It’s not like we really needed this extra twist of fortune, but the hurricane season that began June 1 and runs through the end of November (or as long as nature wants) is forecast to be “one of the most turbulent ever .” The National Oceanic and Atmospheric Administration  predicts 14 to 23 named storms this year, of which 8 to 14 will become hurricanes and, of those, 3 to 7 will grow into major hurricanes with winds of up to 111 m.p.h. or more. Yes, that is the same NOAA that has just begun to confirm  that the “oil plumes” that scientists have been talking about for several weeks now, and whose existence BP continues to deny , do in fact exist.
(Click here  for a NOAA “Hurricanes and the Oil Spill” fact sheet, and here  for NASA Earth Observatory images of the oil spill in the Gulf of Mexico, some of which are trippy . And click here  to see “Visualizing the BP Oil Spill Disaster” at IfItWasMyHome.com. Key in your zip code and check the spread.)
It’s hard to know what effect a storm would have on the oil that has been gushing into the Gulf of Mexico for 50 days now (since Earth Day, April 20). A hurricane could blow oil all over hundreds of miles of land and make yet another unprecedented mess. It could help disperse the oil that has already spilled. Winds only churn down to several hundred feet of water, scientists say, so it would not roil the waters a mile deep where the leak is gushing (or are there multiple leaks?). Oil on the water’s surface might sap the storm’s energy to some extent, according to some scientists, though NOAA experts seem to discount that likelihood. Kerry Emanuel , M.I.T. professor of atmospheric science and author of Divine Wind , says that by reducing evaporation, oil could be heating the waters in the Gulf of Mexico—precisely the conditions that intensify hurricanes—but he said it is difficult to determine because the oil sheen on the water surface distorts satellite measurements of water temperatures. Click here  for an interview with Kerry Emanuel, recorded shortly after Hurricane Katrina, on how warm water intensifies hurricanes.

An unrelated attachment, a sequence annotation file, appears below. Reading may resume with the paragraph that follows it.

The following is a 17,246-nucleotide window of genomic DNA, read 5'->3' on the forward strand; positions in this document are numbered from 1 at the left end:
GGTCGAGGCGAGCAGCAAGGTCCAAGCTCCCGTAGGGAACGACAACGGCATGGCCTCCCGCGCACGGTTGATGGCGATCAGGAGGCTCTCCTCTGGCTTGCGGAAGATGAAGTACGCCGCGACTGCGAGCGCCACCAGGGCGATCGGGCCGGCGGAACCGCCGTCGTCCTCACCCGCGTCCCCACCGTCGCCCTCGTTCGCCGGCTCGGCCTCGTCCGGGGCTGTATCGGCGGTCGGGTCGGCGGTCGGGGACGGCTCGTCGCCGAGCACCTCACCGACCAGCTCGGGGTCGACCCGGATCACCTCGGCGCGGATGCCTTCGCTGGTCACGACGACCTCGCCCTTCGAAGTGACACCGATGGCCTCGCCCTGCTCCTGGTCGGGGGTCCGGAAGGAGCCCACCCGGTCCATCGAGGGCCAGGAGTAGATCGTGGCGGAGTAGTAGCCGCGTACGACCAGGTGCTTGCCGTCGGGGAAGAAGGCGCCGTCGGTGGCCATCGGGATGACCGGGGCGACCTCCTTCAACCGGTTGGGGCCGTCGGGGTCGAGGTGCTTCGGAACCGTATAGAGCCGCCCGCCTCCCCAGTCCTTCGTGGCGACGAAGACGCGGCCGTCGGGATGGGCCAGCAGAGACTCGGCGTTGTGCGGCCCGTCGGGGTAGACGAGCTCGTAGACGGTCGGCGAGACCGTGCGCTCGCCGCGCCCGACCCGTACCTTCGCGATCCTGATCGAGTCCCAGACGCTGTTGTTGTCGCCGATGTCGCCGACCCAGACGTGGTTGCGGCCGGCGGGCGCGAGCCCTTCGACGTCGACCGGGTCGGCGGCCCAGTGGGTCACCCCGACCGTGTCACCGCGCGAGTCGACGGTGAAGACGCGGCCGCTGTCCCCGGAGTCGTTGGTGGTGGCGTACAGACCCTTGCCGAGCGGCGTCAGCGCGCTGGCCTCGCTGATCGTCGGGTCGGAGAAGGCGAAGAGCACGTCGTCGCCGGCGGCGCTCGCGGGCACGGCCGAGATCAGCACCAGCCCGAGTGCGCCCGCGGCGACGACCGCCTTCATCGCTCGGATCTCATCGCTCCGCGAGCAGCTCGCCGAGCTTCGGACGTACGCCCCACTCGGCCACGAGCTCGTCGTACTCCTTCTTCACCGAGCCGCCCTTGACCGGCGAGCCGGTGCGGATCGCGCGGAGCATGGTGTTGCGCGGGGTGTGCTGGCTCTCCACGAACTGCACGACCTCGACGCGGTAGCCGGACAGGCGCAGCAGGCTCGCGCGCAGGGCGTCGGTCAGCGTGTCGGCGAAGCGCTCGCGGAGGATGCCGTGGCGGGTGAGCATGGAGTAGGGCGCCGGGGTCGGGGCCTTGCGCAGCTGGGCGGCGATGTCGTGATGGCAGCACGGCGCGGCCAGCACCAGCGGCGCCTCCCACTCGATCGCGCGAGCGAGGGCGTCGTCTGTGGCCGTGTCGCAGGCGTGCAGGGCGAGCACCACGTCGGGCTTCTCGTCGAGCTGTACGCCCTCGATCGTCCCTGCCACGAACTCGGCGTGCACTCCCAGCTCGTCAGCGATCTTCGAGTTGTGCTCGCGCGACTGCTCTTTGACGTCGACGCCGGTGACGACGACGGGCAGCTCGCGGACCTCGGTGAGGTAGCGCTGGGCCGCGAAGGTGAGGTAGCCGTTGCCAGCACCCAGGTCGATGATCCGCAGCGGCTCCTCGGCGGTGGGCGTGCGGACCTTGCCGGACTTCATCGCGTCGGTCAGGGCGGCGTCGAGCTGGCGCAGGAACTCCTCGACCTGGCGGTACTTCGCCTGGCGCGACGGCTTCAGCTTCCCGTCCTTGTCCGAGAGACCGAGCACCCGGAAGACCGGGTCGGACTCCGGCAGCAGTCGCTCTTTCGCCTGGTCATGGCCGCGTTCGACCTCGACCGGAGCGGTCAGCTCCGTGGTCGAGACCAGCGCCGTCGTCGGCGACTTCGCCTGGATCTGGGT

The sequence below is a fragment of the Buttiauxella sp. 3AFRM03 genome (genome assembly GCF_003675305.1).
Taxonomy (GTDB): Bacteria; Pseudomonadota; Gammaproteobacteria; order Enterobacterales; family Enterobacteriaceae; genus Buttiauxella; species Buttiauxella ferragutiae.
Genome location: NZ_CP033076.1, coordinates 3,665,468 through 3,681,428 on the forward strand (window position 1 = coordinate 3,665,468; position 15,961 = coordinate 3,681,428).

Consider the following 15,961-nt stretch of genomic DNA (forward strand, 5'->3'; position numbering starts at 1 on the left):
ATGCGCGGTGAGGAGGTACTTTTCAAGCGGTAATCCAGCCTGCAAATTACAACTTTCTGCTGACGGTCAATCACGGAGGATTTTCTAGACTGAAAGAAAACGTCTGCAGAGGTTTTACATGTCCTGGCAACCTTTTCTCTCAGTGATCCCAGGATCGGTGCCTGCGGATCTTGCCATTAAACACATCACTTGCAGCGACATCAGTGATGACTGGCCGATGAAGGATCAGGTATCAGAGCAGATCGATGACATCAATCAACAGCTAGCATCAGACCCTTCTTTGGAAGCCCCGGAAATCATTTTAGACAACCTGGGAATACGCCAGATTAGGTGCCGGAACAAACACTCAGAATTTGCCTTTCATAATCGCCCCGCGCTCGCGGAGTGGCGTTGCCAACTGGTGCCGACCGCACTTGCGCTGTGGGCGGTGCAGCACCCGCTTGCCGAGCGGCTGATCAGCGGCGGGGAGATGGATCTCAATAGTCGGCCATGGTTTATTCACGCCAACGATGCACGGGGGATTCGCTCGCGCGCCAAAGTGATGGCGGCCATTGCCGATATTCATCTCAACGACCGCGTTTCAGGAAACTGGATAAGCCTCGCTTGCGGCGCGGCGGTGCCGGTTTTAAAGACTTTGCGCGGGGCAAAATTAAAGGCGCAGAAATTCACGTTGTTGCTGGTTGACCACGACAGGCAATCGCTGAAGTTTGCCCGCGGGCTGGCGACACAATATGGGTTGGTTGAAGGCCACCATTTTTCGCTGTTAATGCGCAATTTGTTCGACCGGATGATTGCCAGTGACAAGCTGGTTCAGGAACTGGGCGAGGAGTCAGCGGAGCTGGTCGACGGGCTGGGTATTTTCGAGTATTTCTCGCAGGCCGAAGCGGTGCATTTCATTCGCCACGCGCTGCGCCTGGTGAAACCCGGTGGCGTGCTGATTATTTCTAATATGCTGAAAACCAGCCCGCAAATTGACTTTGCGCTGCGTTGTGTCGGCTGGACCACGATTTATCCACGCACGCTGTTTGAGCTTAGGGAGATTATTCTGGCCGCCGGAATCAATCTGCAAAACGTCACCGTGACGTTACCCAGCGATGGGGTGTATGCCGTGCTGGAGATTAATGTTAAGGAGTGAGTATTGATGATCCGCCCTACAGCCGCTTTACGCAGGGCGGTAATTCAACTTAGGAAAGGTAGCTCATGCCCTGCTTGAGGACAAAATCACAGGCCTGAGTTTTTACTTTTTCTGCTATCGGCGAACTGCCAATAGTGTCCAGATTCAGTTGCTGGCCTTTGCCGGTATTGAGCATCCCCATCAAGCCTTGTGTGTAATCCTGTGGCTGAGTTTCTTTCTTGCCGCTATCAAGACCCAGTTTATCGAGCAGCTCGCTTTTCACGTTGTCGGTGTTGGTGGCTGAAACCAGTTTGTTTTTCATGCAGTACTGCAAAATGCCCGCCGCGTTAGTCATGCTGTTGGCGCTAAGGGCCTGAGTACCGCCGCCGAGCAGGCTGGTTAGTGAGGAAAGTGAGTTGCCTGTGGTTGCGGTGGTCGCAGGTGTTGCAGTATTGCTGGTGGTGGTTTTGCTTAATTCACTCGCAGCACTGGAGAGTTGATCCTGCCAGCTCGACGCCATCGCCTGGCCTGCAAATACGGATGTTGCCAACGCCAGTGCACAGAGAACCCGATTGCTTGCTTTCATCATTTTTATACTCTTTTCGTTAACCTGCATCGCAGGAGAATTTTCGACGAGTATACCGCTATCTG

Oil Could Reach Atlantic Coast
LSU Hurricane Center